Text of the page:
Skip to Content
Matthews & Associates Matthews & Associates
Navajos make $162M Mine Spill Claim Timely Insights on Laws, Issues and New Developements

epa-disasterDec. 5, 2016 – The Navajo Nation asked the federal government for more than $162 million for damages and costs caused by Colorado’s catastrophic Gold King Mine spill last year. The mine spill disaster sent three million gallons of toxic waste pouring into two tributaries of the Colorado River. The spill devastated the Navajo tribe’s economy and way of life.

The Navajos filed the claim under the Federal Tort Claims Act to the U.S. Environmental Protection Agency. The nation filed for damages that stemmed from the toxic spill that turned the San Juan River bright orange, and continues to disrupt Navajo lives today.

The river basin runs directly through the Navajo Nation. The lawsuit petition says Navajo farmers and ranchers depend on the water for their crops and livestock. The spill destroyed crops because the nation was forced to shut off irrigation from the poisoned river. Livestock had to be fenced and watered from expensive water shipments.

Spill decimated Navajo Nation
The nation declared in a claim letter: “The spill disrupted the Navajo Nation’s economy and damaged the people and environment in numerous ways. (It) fundamentally altered economic, cultural, ceremonial and spiritual practices that support the Navajo way of life.” the nation said the river is the lifeblood of the Navajo people.

EPA Spill
The spill appeared in images seen around the world as a poisonous orange snake slithering down through the Navajo land via the Animas and San Juan rivers. The horror was caused by a contractor the EPA had hired for environmental remediation. That contractor somehow breached an earthen barrier that held back the toxic payload. The water flowed downstream into the Animas River and eventually into the San Juan River, through northwest New Mexico.

New Mexico vs. Colorado Fight
New Mexico and Colorado are fighting in court over Colorado’s culpability in the disaster. Colorado had approved environmental remediation work at the nearby Sunnyside Gold Mine, work which would prove disastrous. New Mexico criticized Colorado for allowing that mine’s owner to plug up an abandoned mine tunnel with concrete bulkheads, instead of continuing expensive perpetual wastewater treatment.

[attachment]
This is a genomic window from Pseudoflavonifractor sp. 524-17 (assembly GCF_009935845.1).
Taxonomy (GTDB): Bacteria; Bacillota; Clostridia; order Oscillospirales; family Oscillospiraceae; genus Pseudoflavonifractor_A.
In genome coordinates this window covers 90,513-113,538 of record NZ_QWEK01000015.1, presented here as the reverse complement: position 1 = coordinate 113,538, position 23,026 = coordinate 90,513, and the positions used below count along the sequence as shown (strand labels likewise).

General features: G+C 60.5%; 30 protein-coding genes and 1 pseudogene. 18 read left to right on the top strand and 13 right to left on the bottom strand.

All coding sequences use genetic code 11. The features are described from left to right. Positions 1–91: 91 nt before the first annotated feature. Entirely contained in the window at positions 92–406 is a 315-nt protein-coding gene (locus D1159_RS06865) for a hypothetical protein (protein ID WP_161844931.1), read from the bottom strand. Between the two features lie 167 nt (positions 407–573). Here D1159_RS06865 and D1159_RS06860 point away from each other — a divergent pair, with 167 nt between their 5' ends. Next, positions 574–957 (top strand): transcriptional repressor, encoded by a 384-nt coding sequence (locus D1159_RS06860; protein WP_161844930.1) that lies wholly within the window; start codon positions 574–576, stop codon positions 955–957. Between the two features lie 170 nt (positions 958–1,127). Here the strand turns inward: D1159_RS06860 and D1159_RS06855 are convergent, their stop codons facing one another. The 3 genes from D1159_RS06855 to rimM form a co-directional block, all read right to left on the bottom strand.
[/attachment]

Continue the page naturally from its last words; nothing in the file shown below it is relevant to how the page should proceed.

Plugging that tunnel pushed the water into the connected Gold King Mine. According to court documents, the toxic water accumulated there until the EPA’s contractor let it loose.

The Navajo Nation filed the lawsuit against the EPA, its contractor, and Sunnyside Gold Corp. The petition alleges that their misdeeds had caused significant damage to the tribe’s lands, livestock, farms and way of life.

EPA Failure, Negligence
The Navajo said in its claim that the EPA knew there were signs of trouble for years, yet failed to follow reasonable and necessary precautions to prepare for a possible blowout, which occurred in August 2015.

Navajos make $162M Mine Spill Claim
The Navajo nation’s petition outlines its current and future costs stemming from the spill and its aftermath. The claim includes monitoring, water treatment, and mental health counseling.

The letter is addressed to Kenneth Redden, claims manager for the U.S. EPA Office of General Counsel. The EPA didn’t immediately respond to a request for comment after business hours on Monday.

The claim is Re: Navajo Nation FTCA Claim For Damage Resulting From Gold King Mine Blowout.


  • Gas Explosion kills four South Dakotans
  • Gas Explosion Lawsuit

by Matthews & Associates

Share To:

Nationwide Legal Representation

  • Please enter your first name.
  • Please enter your last name.
  • Please enter your phone number.
    This isn't a valid phone number.
  • Please enter your email address.
    This isn't a valid email address.
  • Please make a selection.
  • Please enter a message.
  • By submitting, you agree to be contacted about your request & other information using automated technology. Message frequency varies. Msg & data rates may apply. Text STOP to cancel. Acceptable Use Policy
Locations (By Appt. Only)
Follow Us